And although I really enjoyed making these, I never really warmed to this notion of being a single-singer-song-writer writing just for your own fun. I mean, I did enjoy the writing … but recording alone felt like an endless bore. Most of the songs I wrote in these intervening years are recorded somewhere on smart-cards and in the sequencer banks of my synths. I feel little urge to free them from their slumber even though I liked writing them. It was wonderful to see Rush again on their R30 world-tour in 2004, reconnecting with that source of inspiration that has been with me for so long.
The gradual release of Snakes and Arrows (2007) coincided with the beginning implosion of my marriage that had burst out into a divorce by the time I went to see them on their Snakes & Arrows world our in 2008.
In 2010 June marked the release of the first song, Caravan, from the upcoming new Rush album. For me it also marked another big departure as I and my daughters moved from the Netherlands to London. It was such a pleasure to start a new phase of my life with the new album Clockwork Angels (2012) and to finally be able to enjoy a Rush concert together with my daughters during their Clockwork Angels tour in 2013. Talk about marking memories!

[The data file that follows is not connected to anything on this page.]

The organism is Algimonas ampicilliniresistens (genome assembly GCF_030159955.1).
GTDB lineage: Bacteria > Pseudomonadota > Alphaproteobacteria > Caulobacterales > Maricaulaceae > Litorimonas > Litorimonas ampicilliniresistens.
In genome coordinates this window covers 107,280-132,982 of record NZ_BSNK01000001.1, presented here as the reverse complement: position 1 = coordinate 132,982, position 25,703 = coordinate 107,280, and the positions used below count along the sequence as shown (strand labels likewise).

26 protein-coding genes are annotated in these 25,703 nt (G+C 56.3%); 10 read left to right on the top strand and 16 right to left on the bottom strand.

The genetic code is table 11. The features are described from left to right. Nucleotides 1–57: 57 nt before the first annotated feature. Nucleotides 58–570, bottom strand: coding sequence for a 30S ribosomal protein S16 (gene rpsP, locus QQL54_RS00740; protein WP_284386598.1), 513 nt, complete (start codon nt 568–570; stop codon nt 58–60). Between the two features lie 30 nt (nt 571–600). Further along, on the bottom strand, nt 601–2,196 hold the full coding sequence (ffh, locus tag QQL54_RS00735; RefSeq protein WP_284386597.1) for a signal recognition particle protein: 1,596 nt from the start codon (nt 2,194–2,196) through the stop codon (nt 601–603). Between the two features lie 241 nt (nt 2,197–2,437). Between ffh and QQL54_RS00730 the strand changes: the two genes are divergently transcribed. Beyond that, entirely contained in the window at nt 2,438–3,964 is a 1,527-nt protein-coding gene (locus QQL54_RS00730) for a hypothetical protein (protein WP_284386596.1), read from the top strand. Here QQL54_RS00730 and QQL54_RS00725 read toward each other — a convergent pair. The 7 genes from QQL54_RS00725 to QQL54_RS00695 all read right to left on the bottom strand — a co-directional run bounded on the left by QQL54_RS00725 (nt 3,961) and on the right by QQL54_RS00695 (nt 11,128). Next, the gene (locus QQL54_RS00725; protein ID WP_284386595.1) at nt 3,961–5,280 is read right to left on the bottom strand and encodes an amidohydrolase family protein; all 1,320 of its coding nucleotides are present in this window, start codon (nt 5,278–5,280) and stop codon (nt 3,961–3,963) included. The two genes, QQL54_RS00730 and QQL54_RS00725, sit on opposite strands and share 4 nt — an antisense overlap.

So then early 2020 Neil Peart dies and suddenly it becomes so clear to me how his voice, that spoke to me all these years through his lyrics and Geddy’s actual voice, was now silent. And as I saw all the tribute come in from bands I was frequently listening to such as Foo Fighters or, in particular, Dream Theater it dawned on me that these bands had formed and grown during exactly the same era as I had, as our little band had. Suddenly I felt strongly that something was missing, that somehow that split-up in 1987 of ThunderChild had left one question open and unanswered: what would our ‘album’ or demo have sounded like? It struck me that 2021 it will be 40 years since those very early days where we started as a trio.
I think 2021 will perhaps be our last opportunity to do what we always wanted to do 4 decades ago but never did do. Either we lacked the means, or we lacked the time, or we lacked the coherence or we simply were no longer together as a band. But perhaps 2021 will be the year that ThunderChild roars one more time. Not to do what we could have done in 1981-1987, but to do according to what and who we are now.